Let Me In


Viewed – 11 November 2010  Cinema

I immediately went into this movie at a disadvantage.  You see, I am a big fan of the original Swedish version Let The Right One In, of which this is the American remake, and despite my best intentions, found myself comparing both movies scene for scene.  But I digress, as this second adaptation of the best-selling Vampire novel by John Ajvide Lindqvist stars latest hot property Chloe Moretz as Abbie, a lonely new arrival to a housing complex who befriends bullied young boy Owen (Kodi Smit-McPhee) when they meet at night in the local courtyard.  Yet Abbie is no ordinary girl, and is hiding a dark secret – yes you got it people, she’s a vampire!  Watched over by her father / guardian who kills local youths to obtain blood, Abbie & Owen’s friendship soon develops into a rather sweet love story, albeit unconventional and only her blood sucking urges threaten to tear them apart.

Matt Reeves’ remake offers a perfectly acceptable interpretation of the novel, again like the Swedish movie glossing over some of the darker aspects of the plot, with a credible cast including Elias Kotias as the local Sheriff investigating a series of murders, and a foreboding, wintry atmosphere that perfectly sets the scene.  Taken on its own merits the movie is gripping with some good moments (the car-crash especially standing out) and great Vampire action.  Chloe Moretz is good but not as star-making as her previous break-out performance as Hit Girl in Kick-Ass.  More impressive is Smit-McPhee who offers great vulnerability, innocence and likability, far removed by the otherwise oddball character of Oscar in the original.  Moretz pales in comparison to Lina Leandersson however, who was every bit the gothic weird girl, and remains a little too cute to fully convince.  The story brings little new to proceedings but for a new opening and more reference to Abbie’s father’s background.  Otherwise this is shot for shot material with stand-out moments from the original failing to have similar impact – and it’s not through my familiarity – they’re just not done as skillfully as I had previously seen.  Oh and the subtletly is completely missing, with many moments overblown and sensationalised.  Treating the viewer as stupid more often than not.     It’s the 80s!!  She’s a vampire!!  Etc.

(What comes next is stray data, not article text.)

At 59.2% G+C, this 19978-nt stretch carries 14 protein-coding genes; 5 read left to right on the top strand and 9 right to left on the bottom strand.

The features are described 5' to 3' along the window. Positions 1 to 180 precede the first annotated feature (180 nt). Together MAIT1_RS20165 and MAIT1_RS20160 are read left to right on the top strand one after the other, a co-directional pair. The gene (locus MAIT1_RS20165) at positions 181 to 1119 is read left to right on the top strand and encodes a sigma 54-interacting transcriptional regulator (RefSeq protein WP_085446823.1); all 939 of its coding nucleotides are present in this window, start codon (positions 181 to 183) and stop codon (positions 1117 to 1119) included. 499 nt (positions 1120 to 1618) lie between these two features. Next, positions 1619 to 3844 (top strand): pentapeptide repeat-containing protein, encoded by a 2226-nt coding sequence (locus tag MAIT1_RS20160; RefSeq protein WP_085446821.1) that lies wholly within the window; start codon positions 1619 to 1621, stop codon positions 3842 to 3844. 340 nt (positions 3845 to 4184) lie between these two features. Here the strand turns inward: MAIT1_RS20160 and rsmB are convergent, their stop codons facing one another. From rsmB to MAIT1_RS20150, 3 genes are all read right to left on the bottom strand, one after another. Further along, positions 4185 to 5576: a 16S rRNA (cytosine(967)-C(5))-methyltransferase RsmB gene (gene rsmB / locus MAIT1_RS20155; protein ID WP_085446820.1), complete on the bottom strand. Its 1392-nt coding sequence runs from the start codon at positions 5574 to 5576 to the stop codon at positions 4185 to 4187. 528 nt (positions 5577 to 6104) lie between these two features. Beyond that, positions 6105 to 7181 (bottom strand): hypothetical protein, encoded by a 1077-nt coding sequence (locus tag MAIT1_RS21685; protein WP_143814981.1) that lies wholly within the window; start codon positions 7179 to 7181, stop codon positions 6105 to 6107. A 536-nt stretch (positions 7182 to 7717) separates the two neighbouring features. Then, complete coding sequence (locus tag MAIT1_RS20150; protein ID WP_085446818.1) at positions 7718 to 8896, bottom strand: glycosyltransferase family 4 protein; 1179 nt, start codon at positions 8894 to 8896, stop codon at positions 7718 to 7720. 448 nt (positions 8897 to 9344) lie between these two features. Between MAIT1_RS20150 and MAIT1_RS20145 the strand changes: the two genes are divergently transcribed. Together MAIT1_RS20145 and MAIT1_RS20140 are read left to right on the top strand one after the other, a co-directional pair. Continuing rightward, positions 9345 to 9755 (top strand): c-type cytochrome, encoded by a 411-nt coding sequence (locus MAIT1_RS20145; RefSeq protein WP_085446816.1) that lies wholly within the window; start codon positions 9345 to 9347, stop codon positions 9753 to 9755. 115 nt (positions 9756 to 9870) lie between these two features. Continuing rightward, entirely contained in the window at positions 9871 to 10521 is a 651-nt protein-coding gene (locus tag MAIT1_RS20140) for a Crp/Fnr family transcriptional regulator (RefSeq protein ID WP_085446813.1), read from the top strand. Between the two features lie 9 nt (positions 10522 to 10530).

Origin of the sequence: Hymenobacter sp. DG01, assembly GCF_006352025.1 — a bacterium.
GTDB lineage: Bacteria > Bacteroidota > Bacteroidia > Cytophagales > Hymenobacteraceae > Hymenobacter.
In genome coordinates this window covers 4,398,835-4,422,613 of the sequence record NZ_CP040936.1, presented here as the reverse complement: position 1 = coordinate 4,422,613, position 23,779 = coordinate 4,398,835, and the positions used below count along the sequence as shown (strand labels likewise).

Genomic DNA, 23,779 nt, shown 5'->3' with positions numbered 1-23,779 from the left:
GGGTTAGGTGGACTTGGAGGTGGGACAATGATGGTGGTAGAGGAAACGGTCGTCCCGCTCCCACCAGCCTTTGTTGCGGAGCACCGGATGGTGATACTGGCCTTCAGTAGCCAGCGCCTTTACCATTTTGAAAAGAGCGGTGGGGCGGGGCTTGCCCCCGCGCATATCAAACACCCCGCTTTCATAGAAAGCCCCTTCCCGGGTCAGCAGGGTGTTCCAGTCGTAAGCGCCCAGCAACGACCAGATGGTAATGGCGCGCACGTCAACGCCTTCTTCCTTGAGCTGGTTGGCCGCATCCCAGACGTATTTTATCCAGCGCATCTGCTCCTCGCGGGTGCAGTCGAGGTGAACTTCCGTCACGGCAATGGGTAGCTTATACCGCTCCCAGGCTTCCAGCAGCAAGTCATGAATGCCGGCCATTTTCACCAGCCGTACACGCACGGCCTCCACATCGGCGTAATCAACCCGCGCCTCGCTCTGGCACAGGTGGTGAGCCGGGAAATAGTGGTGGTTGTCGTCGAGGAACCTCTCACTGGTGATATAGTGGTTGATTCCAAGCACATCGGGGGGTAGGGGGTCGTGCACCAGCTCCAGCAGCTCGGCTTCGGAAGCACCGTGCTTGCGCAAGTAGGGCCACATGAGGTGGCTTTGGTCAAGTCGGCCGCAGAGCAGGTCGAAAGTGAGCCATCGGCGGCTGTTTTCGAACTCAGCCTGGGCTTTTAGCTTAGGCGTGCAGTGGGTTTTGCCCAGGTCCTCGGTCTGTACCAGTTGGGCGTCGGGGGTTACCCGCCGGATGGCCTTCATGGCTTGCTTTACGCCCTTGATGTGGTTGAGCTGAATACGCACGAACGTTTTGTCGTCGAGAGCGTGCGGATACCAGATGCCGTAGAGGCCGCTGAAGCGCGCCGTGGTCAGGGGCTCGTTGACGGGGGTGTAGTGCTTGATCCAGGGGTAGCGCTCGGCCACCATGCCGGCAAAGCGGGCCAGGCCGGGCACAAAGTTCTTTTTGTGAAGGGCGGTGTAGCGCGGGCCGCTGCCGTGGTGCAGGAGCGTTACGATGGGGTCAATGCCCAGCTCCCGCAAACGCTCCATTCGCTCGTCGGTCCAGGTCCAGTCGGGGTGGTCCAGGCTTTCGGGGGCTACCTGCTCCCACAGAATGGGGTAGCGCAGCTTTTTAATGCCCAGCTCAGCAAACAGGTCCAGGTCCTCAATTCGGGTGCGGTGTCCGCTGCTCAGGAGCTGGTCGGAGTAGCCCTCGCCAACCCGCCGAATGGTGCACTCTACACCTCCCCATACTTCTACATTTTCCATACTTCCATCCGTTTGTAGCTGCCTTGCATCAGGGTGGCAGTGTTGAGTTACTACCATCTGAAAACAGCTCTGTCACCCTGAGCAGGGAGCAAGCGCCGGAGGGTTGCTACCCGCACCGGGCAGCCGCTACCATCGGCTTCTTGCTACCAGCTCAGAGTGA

Still, I think quite a few people will enjoy this as the story is still great and the performances above average, but if like me you were a fan of Let The Right One In, or even a casual admirer … this can only disappoint.

Verdict:  3 /5

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